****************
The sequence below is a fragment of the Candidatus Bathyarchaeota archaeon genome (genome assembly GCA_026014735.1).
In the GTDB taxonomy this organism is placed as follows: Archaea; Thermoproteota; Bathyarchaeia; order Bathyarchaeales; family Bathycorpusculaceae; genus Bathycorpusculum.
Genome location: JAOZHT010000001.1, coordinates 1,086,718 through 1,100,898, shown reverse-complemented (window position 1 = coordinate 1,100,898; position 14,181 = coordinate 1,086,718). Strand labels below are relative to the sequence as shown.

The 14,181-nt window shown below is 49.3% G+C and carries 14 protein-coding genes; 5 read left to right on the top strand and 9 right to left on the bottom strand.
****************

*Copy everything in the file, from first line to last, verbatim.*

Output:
The sequence below is a fragment of the Candidatus Bathyarchaeota archaeon genome (genome assembly GCA_026014735.1).
In the GTDB taxonomy this organism is placed as follows: Archaea; Thermoproteota; Bathyarchaeia; order Bathyarchaeales; family Bathycorpusculaceae; genus Bathycorpusculum.
Genome location: JAOZHT010000001.1, coordinates 1,086,718 through 1,100,898, shown reverse-complemented (window position 1 = coordinate 1,100,898; position 14,181 = coordinate 1,086,718). Strand labels below are relative to the sequence as shown.

The 14,181-nt window shown below is 49.3% G+C and carries 14 protein-coding genes; 5 read left to right on the top strand and 9 right to left on the bottom strand.